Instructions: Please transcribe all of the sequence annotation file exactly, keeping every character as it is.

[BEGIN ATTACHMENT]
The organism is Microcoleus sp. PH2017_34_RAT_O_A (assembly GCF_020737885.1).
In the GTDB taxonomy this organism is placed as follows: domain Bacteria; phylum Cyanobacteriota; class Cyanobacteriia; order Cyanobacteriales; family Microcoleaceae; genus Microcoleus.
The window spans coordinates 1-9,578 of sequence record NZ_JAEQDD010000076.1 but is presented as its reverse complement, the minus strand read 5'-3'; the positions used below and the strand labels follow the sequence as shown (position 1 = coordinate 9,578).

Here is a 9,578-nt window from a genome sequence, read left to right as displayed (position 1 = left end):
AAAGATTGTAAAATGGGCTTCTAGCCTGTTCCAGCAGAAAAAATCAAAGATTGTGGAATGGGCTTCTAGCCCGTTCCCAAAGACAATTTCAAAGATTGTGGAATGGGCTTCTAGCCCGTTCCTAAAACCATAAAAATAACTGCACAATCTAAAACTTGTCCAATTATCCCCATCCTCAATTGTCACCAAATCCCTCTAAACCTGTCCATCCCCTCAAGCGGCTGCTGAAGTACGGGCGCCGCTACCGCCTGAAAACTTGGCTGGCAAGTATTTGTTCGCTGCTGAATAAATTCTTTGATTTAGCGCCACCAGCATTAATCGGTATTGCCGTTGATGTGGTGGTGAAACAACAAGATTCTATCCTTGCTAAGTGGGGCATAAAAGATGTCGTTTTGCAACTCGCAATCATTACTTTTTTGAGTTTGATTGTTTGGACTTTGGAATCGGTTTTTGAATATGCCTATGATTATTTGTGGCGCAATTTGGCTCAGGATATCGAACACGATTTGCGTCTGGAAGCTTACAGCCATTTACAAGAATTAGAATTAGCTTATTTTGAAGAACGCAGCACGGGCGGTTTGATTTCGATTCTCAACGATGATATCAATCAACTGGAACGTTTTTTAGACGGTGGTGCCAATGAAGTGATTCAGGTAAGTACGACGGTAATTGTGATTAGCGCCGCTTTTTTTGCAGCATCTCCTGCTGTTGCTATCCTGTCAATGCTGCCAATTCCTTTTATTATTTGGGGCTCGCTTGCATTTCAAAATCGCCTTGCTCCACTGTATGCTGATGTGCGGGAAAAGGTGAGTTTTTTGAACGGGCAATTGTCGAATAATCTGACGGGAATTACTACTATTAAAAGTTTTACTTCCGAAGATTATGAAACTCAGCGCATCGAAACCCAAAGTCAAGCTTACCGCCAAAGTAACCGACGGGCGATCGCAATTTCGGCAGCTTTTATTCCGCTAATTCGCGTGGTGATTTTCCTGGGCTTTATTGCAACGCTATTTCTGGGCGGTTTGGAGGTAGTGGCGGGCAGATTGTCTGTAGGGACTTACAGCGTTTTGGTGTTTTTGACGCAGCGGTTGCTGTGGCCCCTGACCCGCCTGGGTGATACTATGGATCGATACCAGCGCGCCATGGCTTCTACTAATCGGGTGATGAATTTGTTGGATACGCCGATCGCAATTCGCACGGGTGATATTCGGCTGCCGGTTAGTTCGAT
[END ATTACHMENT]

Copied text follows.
The organism is Microcoleus sp. PH2017_34_RAT_O_A (assembly GCF_020737885.1).
In the GTDB taxonomy this organism is placed as follows: domain Bacteria; phylum Cyanobacteriota; class Cyanobacteriia; order Cyanobacteriales; family Microcoleaceae; genus Microcoleus.
The window spans coordinates 1-9,578 of sequence record NZ_JAEQDD010000076.1 but is presented as its reverse complement, the minus strand read 5'-3'; the positions used below and the strand labels follow the sequence as shown (position 1 = coordinate 9,578).

Here is a 9,578-nt window from a genome sequence, read left to right as displayed (position 1 = left end):
AAAGATTGTAAAATGGGCTTCTAGCCTGTTCCAGCAGAAAAAATCAAAGATTGTGGAATGGGCTTCTAGCCCGTTCCCAAAGACAATTTCAAAGATTGTGGAATGGGCTTCTAGCCCGTTCCTAAAACCATAAAAATAACTGCACAATCTAAAACTTGTCCAATTATCCCCATCCTCAATTGTCACCAAATCCCTCTAAACCTGTCCATCCCCTCAAGCGGCTGCTGAAGTACGGGCGCCGCTACCGCCTGAAAACTTGGCTGGCAAGTATTTGTTCGCTGCTGAATAAATTCTTTGATTTAGCGCCACCAGCATTAATCGGTATTGCCGTTGATGTGGTGGTGAAACAACAAGATTCTATCCTTGCTAAGTGGGGCATAAAAGATGTCGTTTTGCAACTCGCAATCATTACTTTTTTGAGTTTGATTGTTTGGACTTTGGAATCGGTTTTTGAATATGCCTATGATTATTTGTGGCGCAATTTGGCTCAGGATATCGAACACGATTTGCGTCTGGAAGCTTACAGCCATTTACAAGAATTAGAATTAGCTTATTTTGAAGAACGCAGCACGGGCGGTTTGATTTCGATTCTCAACGATGATATCAATCAACTGGAACGTTTTTTAGACGGTGGTGCCAATGAAGTGATTCAGGTAAGTACGACGGTAATTGTGATTAGCGCCGCTTTTTTTGCAGCATCTCCTGCTGTTGCTATCCTGTCAATGCTGCCAATTCCTTTTATTATTTGGGGCTCGCTTGCATTTCAAAATCGCCTTGCTCCACTGTATGCTGATGTGCGGGAAAAGGTGAGTTTTTTGAACGGGCAATTGTCGAATAATCTGACGGGAATTACTACTATTAAAAGTTTTACTTCCGAAGATTATGAAACTCAGCGCATCGAAACCCAAAGTCAAGCTTACCGCCAAAGTAACCGACGGGCGATCGCAATTTCGGCAGCTTTTATTCCGCTAATTCGCGTGGTGATTTTCCTGGGCTTTATTGCAACGCTATTTCTGGGCGGTTTGGAGGTAGTGGCGGGCAGATTGTCTGTAGGGACTTACAGCGTTTTGGTGTTTTTGACGCAGCGGTTGCTGTGGCCCCTGACCCGCCTGGGTGATACTATGGATCGATACCAGCGCGCCATGGCTTCTACTAATCGGGTGATGAATTTGTTGGATACGCCGATCGCAATTCGCACGGGTGATATTCGGCTGCCGGTTAGTTCGAT